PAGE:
Sunday, September 5, 2010

124. Lunch Wars

School starts back in a few days. You have been planning (and rejoicing in advance) for this moment all summer. Why then, are you suddenly getting an uneasy feeling in the pit of your stomach, a feeling that can only be described as……….. Dread? Because of the Lunch Wars.

All last year, you dealt with The Lunch Wars, and apparently you have them to look forward to for the next 12 years. Have you repressed this fun memory already? Try to think back:

Day 1: You innocently enough pack your child’s lunch into a trim little red Toy Story 2 lunch box that he himself picked out at Target in July (you dragged yourself and your son there way back when it was 100 degrees to get a jump on the “good” lunch boxes before they were sold out and your son might get stuck with—gasp!—a solid navy blue one). Additionally, you went above and beyond by asking him the night before if he had any special food requests (one rice crispy treat, an innocent wish that you did grant). So far, so good. You put some baby carrots in there, some fresh apple slices, and you made a decent sandwich with ham taking the starring role (truth be told, the sandwich was only composed of ham and bread because your child will not tolerate lettuce, tomatoes, onions, mustard, mayonnaise or anything resembling a sauce or topping of any kind). Whew—it took some effort, but you did it! A yummy lunch that he will eat!

Not so fast, sister. When your child gets home, he is in tears. Understandably, you go to comfort him (was he bullied on the playground? ignored by his teacher? did he spill paint on his art project? perhaps he had separation anxiety and missed you terribly?). He wants you to “Get away now!” because, you soon find out, you were the one who (unwittingly?) caused him this distress.

“Today was pizza day!” he bellows, about 6 inches from your face. “I went to use my secret code to buy pizza, but,” (sniffle, sniffle) “my secret code didn’t work because you didn’t sign me up to buy lunch!” (angry glare) “Almost all the other kids bought lunch and I had to eat dumb ol' carrots and apple on the special day: PIZZA DAY!” (again, for emphasis).

Wow, you screwed up. All this time, you (mistakenly) thought that if you packed a healthy lunch with an acceptable treat, you would be home free. Uh, no. You get on the computer that very night. Much clicking of bank codes and restricted passwords and hefty deposits into lunch accounts takes place. You can sleep now and go back to your dreams about cameras and exotic trips to South America.

Day 2: You vow to get this right. Just to confirm that he does in fact prefer to buy lunch today, you wisely show him the school calendar announcing the meal (macaroni and cheese). His face lights up, “Mom! I LOVE macaroni and cheese! I knew this would be a great school for me!” You grab the newspaper, because you now have time to read the Style section, as you have been granted a day’s reprieve from lunch-box-packing duty.

3 PM rolls around. He bounds off the bus. You are watching carefully—was today a Good Day? He hugs you and tells you his favorite part: you guessed it, the delicious macaroni and cheese (“A million times better than the one you make, Mom!”).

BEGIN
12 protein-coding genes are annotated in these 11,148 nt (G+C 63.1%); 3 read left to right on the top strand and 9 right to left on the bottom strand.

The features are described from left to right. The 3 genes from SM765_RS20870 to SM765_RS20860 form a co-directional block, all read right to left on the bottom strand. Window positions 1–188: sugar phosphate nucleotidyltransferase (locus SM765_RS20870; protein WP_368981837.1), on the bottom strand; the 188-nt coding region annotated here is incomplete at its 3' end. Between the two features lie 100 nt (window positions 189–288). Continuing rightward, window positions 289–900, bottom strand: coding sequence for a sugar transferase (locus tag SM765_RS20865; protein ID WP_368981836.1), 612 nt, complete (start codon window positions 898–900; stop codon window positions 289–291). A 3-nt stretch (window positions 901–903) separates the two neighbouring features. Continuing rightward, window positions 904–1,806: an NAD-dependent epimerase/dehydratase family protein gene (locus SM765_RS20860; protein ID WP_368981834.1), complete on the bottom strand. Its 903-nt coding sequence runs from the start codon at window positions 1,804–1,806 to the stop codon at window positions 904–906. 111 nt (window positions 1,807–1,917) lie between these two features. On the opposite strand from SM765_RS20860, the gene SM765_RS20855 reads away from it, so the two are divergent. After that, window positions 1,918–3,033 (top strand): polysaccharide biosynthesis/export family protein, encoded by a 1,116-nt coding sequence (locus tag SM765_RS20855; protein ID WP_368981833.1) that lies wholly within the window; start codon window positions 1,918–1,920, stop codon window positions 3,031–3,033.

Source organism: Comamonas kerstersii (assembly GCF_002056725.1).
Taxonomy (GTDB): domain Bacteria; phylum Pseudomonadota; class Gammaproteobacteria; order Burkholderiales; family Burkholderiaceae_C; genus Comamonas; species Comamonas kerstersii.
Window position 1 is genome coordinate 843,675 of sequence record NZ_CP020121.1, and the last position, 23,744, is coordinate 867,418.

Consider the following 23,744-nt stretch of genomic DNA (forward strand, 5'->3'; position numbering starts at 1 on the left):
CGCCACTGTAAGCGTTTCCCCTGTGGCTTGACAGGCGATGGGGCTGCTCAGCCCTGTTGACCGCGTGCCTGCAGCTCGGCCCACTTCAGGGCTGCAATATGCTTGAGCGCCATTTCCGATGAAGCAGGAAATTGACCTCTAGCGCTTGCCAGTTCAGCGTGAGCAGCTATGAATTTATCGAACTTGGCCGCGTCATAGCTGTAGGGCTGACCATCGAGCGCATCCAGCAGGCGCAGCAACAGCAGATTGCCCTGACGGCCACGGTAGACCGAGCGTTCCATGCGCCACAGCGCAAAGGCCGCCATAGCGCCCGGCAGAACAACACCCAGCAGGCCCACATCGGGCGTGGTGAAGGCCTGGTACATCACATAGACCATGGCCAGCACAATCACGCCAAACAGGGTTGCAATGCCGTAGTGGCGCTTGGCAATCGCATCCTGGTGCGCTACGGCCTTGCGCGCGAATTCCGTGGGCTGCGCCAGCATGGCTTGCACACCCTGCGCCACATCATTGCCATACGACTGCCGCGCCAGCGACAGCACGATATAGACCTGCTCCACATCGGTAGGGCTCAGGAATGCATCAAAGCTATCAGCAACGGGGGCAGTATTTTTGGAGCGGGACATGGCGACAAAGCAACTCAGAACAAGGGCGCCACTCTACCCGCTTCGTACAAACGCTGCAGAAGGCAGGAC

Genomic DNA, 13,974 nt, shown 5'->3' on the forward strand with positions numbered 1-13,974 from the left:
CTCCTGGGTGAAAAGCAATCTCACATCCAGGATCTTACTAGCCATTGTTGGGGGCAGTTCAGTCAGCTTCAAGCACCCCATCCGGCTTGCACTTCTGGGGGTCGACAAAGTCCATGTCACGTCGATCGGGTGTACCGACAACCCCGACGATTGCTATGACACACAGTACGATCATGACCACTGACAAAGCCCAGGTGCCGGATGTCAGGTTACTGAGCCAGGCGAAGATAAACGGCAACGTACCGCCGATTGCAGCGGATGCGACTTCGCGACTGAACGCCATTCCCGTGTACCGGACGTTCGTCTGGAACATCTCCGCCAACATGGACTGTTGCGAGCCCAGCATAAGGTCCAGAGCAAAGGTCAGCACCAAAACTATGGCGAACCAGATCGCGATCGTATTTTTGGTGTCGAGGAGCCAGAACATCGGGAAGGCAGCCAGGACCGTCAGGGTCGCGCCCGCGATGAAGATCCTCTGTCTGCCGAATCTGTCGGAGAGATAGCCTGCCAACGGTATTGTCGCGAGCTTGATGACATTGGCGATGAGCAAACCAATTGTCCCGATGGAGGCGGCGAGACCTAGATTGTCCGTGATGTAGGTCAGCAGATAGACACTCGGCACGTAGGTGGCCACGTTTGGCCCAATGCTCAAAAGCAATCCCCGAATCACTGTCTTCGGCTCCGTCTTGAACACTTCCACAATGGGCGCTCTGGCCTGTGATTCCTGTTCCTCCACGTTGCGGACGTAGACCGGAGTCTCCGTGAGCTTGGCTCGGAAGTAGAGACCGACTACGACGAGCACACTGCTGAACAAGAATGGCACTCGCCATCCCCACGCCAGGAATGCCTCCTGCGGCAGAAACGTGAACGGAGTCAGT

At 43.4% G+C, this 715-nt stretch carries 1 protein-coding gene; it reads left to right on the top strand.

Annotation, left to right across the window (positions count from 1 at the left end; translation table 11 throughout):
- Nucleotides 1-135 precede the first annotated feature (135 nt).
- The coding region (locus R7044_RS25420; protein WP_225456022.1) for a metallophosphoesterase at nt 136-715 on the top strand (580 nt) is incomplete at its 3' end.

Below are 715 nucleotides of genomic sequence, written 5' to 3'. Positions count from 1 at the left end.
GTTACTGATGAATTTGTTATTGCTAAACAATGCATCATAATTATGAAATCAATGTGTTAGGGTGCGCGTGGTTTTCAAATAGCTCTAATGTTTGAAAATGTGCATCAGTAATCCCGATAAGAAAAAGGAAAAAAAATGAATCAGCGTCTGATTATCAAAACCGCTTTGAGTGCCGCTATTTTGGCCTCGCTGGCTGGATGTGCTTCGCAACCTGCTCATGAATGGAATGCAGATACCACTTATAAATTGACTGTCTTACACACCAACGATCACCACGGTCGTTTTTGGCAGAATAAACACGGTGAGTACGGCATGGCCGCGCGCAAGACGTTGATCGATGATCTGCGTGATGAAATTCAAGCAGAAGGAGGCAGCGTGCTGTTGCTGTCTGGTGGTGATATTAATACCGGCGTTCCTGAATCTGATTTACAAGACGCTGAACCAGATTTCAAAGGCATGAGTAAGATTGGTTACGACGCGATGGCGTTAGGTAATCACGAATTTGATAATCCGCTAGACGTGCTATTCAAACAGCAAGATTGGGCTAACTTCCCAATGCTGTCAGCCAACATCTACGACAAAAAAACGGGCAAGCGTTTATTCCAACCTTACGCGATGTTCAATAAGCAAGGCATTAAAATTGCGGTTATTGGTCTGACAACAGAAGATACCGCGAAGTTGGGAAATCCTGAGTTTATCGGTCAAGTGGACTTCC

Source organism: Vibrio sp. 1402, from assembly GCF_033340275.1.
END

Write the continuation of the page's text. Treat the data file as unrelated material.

Day 3: This is getting easy. You both scan the menu. Today’s offering is deemed Acceptable (chicken nuggets). You are starting to wonder if maybe you can return the Toy Story 2 lunch box and possibly even exchange it for a couple magazines to read when you are through with your lovely newspaper, what with the abundance of free time you now have.

He gets off the bus on Day 3 with an ugly scowl. Someone has done him wrong, and he is looking for her (uh, that would be you). What now? You wonder to yourself if you can do anything right (answer: no). Once in the door (he amazingly has the good sense not to start yelling at you in front of the other Bus-Stop Mommies the very nanosecond his foot hits the pavement stepping off the bus—a favor you will most likely return in his teen-age years when you refrain from criticizing him in front of his peers), he unleashes a torrent of bitterness: “MOMMY! You made me eat a school lunch! And it was spinach pinwheels! Do you know how icky spinach pinwheels are? They are completely green AND they were even covered in a green sauce! I couldn’t eat any of it! Paul had to give me some of his Chips Ahoy cookies so I wouldn’t just fall down and starve! It’s all your fault! You've ruined my life!”

When you recover from the latest episode from Mr. Drama (and shouldn't you be looking into getting that kid an agent in New York or Hollywood at some point in the near future?) you realize that you don’t even know what a spinach pinwheel is. It have to admit that it doesn’t sound appealing.

In a futile attempt to defend yourself, you drag your child to the kitchen and show him the calendar stuck to the refrigerator. For the date in question, in clear black letters it says, “Chicken Nuggets”. See? You say to your child. See, it was not Mommy’s fault this time (you very much need to grasp onto that one little piece of gold you found: “this time”). Then, you catch a glimpse of the bottom of the calendar and you see an asterisk and in teeny tiny writing with a font size of about a 3, “Food Services may make appropriate substitutions on an as-needed basis if supply runs low.”

(“Munching Other Vittles”)


  1. AAAAAHHHHHHH!!!!!! Not the spinach pinwheel!!! Ok, I give, what's a spinach pinwheel?

  2. I have no idea, but it doesn't sound too good.



When you write a comment, it makes me feel like I won the lottery or at the very least like I ate an ice-cream sundae. (This has nothing to do with the fact that I did just eat an ice-cream sundae.)